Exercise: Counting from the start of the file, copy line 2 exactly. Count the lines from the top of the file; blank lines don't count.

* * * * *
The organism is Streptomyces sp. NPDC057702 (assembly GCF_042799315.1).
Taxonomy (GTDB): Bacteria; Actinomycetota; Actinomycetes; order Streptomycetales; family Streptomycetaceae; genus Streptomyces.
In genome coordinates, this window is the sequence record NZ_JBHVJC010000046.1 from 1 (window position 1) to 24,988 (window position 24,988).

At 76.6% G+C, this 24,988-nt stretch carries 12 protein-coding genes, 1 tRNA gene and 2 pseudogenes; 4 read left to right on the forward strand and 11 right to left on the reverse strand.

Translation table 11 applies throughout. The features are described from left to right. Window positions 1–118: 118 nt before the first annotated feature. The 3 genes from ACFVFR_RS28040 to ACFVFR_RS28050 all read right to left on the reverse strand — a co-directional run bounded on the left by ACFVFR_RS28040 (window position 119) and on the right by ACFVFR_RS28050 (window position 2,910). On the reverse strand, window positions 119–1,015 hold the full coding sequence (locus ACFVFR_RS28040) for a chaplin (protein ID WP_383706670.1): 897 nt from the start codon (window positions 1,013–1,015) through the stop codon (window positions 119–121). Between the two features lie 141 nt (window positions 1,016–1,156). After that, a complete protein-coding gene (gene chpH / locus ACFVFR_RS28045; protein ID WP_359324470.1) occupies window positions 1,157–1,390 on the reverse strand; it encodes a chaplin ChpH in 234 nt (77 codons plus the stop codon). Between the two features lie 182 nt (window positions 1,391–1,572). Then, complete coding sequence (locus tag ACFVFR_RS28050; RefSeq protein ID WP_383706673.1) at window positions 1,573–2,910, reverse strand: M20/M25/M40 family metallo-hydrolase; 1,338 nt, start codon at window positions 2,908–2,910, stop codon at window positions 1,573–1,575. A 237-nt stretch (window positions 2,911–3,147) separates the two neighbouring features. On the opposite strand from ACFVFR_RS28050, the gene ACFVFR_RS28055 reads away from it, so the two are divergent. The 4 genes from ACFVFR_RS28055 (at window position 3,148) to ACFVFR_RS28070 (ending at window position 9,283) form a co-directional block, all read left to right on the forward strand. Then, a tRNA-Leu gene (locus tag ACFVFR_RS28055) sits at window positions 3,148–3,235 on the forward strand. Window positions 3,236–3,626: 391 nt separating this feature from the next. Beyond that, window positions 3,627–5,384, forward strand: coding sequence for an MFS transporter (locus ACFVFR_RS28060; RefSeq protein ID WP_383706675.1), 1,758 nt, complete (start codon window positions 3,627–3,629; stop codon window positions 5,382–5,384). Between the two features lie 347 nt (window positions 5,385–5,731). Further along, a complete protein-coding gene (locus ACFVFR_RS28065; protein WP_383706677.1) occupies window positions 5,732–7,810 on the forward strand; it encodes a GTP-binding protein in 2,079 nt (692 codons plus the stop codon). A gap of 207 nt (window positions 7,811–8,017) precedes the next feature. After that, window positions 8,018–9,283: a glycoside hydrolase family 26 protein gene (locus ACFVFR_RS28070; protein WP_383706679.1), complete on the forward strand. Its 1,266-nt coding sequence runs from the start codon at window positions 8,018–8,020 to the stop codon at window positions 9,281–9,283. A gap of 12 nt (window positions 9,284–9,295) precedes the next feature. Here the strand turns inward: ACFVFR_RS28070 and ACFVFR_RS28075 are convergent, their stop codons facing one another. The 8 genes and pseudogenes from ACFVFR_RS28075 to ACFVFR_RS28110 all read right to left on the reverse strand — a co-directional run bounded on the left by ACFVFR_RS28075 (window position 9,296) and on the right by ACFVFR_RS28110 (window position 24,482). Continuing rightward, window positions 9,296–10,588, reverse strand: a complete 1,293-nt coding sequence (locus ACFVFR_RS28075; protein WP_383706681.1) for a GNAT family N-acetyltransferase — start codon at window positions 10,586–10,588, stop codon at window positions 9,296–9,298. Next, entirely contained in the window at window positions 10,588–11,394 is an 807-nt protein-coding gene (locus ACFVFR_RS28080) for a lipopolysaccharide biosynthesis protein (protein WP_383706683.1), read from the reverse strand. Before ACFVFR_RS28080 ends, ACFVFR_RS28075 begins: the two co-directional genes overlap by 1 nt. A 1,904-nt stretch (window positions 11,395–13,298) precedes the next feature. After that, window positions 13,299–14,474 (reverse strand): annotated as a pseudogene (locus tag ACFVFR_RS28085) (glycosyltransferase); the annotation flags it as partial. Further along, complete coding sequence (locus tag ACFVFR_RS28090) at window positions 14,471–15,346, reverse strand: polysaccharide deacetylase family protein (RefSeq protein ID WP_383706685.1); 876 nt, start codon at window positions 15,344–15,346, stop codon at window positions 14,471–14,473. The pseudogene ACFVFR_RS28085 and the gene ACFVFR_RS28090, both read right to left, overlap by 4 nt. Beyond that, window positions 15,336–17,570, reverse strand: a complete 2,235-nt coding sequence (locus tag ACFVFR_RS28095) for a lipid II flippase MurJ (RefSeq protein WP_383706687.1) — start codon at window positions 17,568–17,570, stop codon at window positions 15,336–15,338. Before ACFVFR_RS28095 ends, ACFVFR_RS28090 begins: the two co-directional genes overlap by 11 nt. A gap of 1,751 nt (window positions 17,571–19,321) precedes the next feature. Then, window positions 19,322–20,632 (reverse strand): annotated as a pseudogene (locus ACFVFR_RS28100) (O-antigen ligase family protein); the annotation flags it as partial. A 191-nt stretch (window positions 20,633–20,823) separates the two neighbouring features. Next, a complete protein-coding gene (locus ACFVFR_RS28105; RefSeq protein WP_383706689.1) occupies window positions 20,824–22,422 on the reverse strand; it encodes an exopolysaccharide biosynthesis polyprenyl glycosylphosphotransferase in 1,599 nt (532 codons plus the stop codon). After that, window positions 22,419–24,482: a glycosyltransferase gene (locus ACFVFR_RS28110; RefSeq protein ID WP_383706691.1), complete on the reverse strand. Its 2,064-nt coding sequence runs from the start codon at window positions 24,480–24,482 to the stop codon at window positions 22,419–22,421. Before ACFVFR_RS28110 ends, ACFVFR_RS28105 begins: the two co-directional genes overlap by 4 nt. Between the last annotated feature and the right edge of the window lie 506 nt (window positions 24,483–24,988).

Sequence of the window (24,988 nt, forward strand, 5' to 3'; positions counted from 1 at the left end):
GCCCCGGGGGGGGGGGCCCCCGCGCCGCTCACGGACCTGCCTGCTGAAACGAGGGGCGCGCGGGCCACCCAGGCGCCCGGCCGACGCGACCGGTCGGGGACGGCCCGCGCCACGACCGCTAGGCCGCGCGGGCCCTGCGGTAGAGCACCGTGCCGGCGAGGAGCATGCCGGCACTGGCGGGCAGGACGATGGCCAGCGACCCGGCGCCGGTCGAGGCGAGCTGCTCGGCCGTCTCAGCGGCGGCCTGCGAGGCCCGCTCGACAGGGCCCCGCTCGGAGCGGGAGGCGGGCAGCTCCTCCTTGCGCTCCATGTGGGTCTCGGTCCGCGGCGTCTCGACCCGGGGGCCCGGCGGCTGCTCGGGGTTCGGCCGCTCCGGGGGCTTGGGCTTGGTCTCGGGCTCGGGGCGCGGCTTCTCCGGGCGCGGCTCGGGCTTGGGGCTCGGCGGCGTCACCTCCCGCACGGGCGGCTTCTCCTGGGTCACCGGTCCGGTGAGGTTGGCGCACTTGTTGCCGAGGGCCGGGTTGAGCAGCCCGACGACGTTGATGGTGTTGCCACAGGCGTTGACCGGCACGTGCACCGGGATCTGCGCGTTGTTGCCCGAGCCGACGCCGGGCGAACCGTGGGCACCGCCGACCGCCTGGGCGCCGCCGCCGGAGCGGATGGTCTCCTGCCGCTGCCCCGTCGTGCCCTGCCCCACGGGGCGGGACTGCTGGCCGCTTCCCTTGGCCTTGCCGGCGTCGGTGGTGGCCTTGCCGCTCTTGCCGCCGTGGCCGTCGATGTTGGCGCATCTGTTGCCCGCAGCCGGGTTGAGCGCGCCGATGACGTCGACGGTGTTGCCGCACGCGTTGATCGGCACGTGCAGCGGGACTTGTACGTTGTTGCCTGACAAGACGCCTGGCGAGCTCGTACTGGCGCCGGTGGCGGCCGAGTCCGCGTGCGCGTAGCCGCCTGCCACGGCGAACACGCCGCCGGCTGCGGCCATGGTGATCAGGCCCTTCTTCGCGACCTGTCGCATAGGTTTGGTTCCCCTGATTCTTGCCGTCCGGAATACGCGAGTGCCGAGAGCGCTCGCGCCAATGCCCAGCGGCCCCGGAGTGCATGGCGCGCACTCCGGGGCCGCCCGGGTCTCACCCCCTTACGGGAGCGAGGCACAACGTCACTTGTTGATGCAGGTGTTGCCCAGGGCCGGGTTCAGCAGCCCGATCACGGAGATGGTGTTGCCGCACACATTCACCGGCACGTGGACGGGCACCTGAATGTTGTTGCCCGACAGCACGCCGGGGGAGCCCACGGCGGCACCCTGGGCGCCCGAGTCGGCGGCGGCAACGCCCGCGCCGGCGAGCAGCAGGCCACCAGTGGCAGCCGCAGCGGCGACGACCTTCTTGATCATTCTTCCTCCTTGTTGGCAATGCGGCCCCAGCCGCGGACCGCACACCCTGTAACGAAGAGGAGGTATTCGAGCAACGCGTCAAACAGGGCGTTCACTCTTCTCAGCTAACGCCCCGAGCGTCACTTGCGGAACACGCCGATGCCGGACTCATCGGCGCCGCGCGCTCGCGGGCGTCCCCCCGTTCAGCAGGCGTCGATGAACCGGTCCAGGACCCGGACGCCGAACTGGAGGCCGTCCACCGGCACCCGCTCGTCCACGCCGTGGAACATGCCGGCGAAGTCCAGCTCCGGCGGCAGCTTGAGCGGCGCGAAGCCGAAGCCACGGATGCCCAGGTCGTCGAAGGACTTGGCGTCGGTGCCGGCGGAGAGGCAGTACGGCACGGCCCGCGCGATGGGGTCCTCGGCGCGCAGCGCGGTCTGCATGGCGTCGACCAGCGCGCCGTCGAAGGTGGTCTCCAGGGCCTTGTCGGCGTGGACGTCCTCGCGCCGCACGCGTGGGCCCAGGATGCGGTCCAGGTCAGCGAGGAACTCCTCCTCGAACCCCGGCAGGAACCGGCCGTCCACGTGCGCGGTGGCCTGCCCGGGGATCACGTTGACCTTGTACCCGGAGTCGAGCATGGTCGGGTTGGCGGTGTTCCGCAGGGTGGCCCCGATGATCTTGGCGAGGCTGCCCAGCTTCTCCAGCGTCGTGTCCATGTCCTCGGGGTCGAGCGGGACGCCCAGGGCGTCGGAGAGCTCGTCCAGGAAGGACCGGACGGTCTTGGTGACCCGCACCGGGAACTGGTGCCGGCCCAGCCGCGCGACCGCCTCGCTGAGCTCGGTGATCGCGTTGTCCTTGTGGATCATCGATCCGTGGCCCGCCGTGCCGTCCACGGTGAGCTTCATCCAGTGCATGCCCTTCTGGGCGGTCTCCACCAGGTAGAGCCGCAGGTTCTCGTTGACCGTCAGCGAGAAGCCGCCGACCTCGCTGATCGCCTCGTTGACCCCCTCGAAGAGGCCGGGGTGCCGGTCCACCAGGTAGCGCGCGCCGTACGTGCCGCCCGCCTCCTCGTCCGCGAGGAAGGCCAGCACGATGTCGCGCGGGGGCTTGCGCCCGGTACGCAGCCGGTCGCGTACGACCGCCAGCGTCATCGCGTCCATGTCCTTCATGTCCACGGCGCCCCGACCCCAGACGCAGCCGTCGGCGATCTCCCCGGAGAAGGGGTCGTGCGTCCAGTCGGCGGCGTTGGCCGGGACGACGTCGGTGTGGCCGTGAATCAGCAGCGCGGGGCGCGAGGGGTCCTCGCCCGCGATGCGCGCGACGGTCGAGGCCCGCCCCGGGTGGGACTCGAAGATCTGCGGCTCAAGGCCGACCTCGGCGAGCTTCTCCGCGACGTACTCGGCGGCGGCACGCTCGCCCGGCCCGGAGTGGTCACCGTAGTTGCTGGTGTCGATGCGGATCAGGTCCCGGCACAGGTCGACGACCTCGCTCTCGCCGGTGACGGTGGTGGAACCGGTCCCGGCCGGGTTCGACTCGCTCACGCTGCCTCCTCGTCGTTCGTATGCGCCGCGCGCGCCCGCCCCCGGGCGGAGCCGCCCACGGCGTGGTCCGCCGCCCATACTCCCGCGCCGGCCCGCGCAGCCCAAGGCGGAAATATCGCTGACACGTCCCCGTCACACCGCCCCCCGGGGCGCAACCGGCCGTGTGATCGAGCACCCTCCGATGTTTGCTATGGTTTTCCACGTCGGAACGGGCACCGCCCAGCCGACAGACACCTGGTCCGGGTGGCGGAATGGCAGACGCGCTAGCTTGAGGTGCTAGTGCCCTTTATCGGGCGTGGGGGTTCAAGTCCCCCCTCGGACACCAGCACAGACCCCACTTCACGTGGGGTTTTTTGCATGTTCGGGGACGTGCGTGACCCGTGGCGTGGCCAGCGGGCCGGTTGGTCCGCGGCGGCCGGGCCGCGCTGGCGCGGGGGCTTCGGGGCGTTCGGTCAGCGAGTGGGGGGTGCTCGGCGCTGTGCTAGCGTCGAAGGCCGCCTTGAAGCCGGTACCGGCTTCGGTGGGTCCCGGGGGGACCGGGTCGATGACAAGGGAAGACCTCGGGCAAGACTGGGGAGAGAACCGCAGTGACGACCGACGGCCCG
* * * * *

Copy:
Taxonomy (GTDB): Bacteria; Actinomycetota; Actinomycetes; order Streptomycetales; family Streptomycetaceae; genus Streptomyces.